As a young critic, Robert Schumann famously introduced Frédéric Chopin to European audiences with the words, “Hats off, gentlemen, a genius!” In a later review on the Chopin piano concertos, Schumann suggested, “If the autonomous, mighty monarch of the North knew what a dangerous foe was threatening him in these utterly simple mazurka melodies, he would doubtless ban this music. The works of Chopin are cannons concealed amongst flowers.” Schumann’s enthusiasm of Chopin’s music also transferred to his own compositions, as one movement in the Carnaval, Op. 9 is titled “Chopin.”
Chopin, however, was less enthused about Schumann’s craft as he is reported to have uttered, “Carnaval is not music at all.”
Robert Schumann: Carnaval, Op. 9 “Chopin” (Boris Giltburg, piano)
At first glance, the relationship between Franz Liszt and Frédéric Chopin appears to have been rather cordial. Nevertheless, there was a substantial degree of underlying tension between the two foremost pianists on the Parisian musical stage. Chopin dedicated his first set of etudes to Liszt, who performed them frequently in his recitals. To the severe irritation of Chopin, however, Liszt would freely embellish said compositions. And in his first biography of Chopin, Liszt writes, “His character was indeed not easily understood. A thousand subtle shades, mingling, crossing, contradicting and disguising each other, rendered it almost undecipherable at the first view.” In the end, however, collegial respect triumphed. Chopin had composed 19 settings of polish poems, which were published posthumously in 1857 as his opus 74. Liszt paraphrased six of these vocal setting for piano solo and dedicated them to Princess Marie von Hohenlohe-Schillingsfürst.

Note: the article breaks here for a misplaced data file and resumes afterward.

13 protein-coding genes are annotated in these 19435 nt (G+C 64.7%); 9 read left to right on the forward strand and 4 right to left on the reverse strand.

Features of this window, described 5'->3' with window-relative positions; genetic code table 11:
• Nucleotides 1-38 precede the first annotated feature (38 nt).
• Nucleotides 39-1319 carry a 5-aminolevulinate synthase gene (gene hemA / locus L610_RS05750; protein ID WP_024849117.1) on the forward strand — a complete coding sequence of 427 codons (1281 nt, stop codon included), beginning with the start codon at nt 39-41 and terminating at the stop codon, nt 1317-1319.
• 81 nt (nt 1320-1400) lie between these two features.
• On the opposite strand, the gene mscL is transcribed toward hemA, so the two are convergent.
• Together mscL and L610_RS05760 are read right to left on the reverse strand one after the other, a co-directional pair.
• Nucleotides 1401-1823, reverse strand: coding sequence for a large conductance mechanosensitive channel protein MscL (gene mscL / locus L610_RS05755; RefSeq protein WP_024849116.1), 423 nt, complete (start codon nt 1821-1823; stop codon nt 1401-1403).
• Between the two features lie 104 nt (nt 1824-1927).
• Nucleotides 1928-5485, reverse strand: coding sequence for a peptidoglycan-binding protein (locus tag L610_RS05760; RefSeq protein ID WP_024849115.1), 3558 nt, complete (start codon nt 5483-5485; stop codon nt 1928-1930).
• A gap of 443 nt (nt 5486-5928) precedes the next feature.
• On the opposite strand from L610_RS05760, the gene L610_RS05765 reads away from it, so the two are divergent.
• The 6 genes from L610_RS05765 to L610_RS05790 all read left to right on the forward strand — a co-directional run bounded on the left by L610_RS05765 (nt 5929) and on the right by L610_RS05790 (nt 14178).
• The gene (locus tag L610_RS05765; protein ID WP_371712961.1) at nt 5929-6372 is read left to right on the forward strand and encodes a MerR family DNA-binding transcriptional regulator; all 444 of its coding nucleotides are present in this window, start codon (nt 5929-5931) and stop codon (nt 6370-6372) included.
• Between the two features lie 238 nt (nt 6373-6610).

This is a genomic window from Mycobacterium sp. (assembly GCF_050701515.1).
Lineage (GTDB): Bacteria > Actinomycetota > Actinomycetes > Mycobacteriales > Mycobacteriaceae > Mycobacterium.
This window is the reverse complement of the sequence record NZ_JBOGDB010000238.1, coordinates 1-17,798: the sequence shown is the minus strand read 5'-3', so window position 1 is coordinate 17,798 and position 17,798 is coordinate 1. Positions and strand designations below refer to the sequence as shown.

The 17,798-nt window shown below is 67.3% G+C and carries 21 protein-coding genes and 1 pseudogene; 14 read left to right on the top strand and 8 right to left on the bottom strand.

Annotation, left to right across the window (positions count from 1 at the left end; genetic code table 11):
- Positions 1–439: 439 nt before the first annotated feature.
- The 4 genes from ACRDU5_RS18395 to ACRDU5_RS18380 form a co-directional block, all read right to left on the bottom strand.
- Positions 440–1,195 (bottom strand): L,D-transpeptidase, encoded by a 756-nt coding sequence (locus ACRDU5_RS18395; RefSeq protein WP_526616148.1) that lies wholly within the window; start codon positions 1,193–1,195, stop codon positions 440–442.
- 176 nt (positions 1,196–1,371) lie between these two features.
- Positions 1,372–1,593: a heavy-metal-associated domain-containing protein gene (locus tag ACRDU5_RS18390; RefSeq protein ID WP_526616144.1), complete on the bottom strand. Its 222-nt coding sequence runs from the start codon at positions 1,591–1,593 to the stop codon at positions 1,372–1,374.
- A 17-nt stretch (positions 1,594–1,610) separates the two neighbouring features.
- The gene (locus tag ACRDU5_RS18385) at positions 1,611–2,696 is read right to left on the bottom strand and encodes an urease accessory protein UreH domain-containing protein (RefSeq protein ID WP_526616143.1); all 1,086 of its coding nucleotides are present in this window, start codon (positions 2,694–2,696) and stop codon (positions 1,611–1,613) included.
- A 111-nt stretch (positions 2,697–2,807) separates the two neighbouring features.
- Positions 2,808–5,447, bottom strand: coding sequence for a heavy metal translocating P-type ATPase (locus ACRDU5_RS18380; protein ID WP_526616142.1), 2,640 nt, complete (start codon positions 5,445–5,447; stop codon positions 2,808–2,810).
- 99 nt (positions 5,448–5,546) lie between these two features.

Franz Liszt: 6 Chants Polonaise, S480/R145 (Chopin) (Giovanni Bellucci, piano)
In 1892, Alexander Glazunov published an orchestral suite of Chopin’s piano music under the title Chopiniana, Op. 46. Rimsky-Korsakov, who conducted the premiere in December 1893, first introduced the work to the public. More importantly, however, it served the groundbreaking Russian choreographer and dancer Michel Fokine as the basis for his revolutionary ballet Les Sylphides. First staged at the Marinsky Theatre in St. Petersburg in 1907, the ballet had no running narrative but simply showcased a number of dancers dressed in traditional white ballerina skirts. Combining Chopin’s music with the grace and elegance of Anna Pavlova’s dance, audiences were given free reign to engage their imagination!
Alexander Glazunov: Chopiniana, Op. 46 (Moscow Symphony Orchestra; Vladimir Ziva, cond.)
Heitor Villa-Lobos is credited with merging the music of his native Brazil with musical elements and stylistic features from a central-European classical tradition. Born in Rio de Janeiro, but trained in the European Conservatory tradition, Villa-Lobos began to physically explore the unknown geographical and cultural interior of Brazil. On one of these expeditions, he even claimed to have been captured by cannibals. Be that as it may, in 1949 UNESCO commissioned a work commemorating the anniversary of Chopin’s death. Hommage à Chopin emerged almost spontaneously in two movements. “Nocturne” and “A la Ballade” reference Chopin’s style in piano figurations, thematic line, and accompaniment while still showcasing Villa-Lobos’s unique native musical heritage.
Heitor Villa-Lobos: Hommage à Chopin (Sonia Rubinsky, piano)
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Take a closer look at how 20th century composers responded to Chopin’s music.